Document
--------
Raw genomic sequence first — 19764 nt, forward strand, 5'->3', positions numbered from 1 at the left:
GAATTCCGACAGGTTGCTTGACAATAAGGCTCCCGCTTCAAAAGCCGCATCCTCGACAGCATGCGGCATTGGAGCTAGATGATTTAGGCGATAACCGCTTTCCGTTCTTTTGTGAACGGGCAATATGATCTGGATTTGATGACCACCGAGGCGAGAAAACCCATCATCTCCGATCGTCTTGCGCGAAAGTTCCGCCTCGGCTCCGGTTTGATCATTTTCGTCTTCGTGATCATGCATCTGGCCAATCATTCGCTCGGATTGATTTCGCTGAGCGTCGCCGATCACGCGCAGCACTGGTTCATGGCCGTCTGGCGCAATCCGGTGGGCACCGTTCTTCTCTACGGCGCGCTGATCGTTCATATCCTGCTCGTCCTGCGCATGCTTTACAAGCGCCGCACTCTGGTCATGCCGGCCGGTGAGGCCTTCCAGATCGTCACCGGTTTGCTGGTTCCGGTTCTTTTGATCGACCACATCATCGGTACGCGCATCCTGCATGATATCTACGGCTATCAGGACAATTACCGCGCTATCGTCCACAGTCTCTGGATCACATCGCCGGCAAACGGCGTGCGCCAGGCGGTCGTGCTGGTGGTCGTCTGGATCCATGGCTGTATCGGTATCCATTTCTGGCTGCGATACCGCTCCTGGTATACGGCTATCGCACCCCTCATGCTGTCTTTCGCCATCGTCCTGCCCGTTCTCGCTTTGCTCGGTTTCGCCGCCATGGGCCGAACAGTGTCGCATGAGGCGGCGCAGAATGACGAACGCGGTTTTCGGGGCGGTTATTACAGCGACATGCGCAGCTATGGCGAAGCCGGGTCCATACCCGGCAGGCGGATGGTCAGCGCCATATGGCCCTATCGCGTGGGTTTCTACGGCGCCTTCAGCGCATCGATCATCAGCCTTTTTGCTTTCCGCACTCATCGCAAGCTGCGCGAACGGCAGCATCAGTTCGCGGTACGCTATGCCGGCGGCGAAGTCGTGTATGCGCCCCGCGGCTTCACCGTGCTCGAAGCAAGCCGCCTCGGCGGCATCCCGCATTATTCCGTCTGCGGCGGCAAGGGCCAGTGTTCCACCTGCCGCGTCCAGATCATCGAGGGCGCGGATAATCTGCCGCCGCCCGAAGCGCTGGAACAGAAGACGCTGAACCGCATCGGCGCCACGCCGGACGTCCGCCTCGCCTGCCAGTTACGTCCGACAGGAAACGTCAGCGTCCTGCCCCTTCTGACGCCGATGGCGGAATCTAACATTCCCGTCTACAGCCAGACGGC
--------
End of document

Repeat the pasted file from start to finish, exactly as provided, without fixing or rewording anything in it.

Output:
Raw genomic sequence first — 19764 nt, forward strand, 5'->3', positions numbered from 1 at the left:
GAATTCCGACAGGTTGCTTGACAATAAGGCTCCCGCTTCAAAAGCCGCATCCTCGACAGCATGCGGCATTGGAGCTAGATGATTTAGGCGATAACCGCTTTCCGTTCTTTTGTGAACGGGCAATATGATCTGGATTTGATGACCACCGAGGCGAGAAAACCCATCATCTCCGATCGTCTTGCGCGAAAGTTCCGCCTCGGCTCCGGTTTGATCATTTTCGTCTTCGTGATCATGCATCTGGCCAATCATTCGCTCGGATTGATTTCGCTGAGCGTCGCCGATCACGCGCAGCACTGGTTCATGGCCGTCTGGCGCAATCCGGTGGGCACCGTTCTTCTCTACGGCGCGCTGATCGTTCATATCCTGCTCGTCCTGCGCATGCTTTACAAGCGCCGCACTCTGGTCATGCCGGCCGGTGAGGCCTTCCAGATCGTCACCGGTTTGCTGGTTCCGGTTCTTTTGATCGACCACATCATCGGTACGCGCATCCTGCATGATATCTACGGCTATCAGGACAATTACCGCGCTATCGTCCACAGTCTCTGGATCACATCGCCGGCAAACGGCGTGCGCCAGGCGGTCGTGCTGGTGGTCGTCTGGATCCATGGCTGTATCGGTATCCATTTCTGGCTGCGATACCGCTCCTGGTATACGGCTATCGCACCCCTCATGCTGTCTTTCGCCATCGTCCTGCCCGTTCTCGCTTTGCTCGGTTTCGCCGCCATGGGCCGAACAGTGTCGCATGAGGCGGCGCAGAATGACGAACGCGGTTTTCGGGGCGGTTATTACAGCGACATGCGCAGCTATGGCGAAGCCGGGTCCATACCCGGCAGGCGGATGGTCAGCGCCATATGGCCCTATCGCGTGGGTTTCTACGGCGCCTTCAGCGCATCGATCATCAGCCTTTTTGCTTTCCGCACTCATCGCAAGCTGCGCGAACGGCAGCATCAGTTCGCGGTACGCTATGCCGGCGGCGAAGTCGTGTATGCGCCCCGCGGCTTCACCGTGCTCGAAGCAAGCCGCCTCGGCGGCATCCCGCATTATTCCGTCTGCGGCGGCAAGGGCCAGTGTTCCACCTGCCGCGTCCAGATCATCGAGGGCGCGGATAATCTGCCGCCGCCCGAAGCGCTGGAACAGAAGACGCTGAACCGCATCGGCGCCACGCCGGACGTCCGCCTCGCCTGCCAGTTACGTCCGACAGGAAACGTCAGCGTCCTGCCCCTTCTGACGCCGATGGCGGAATCTAACATTCCCGTCTACAGCCAGACGGC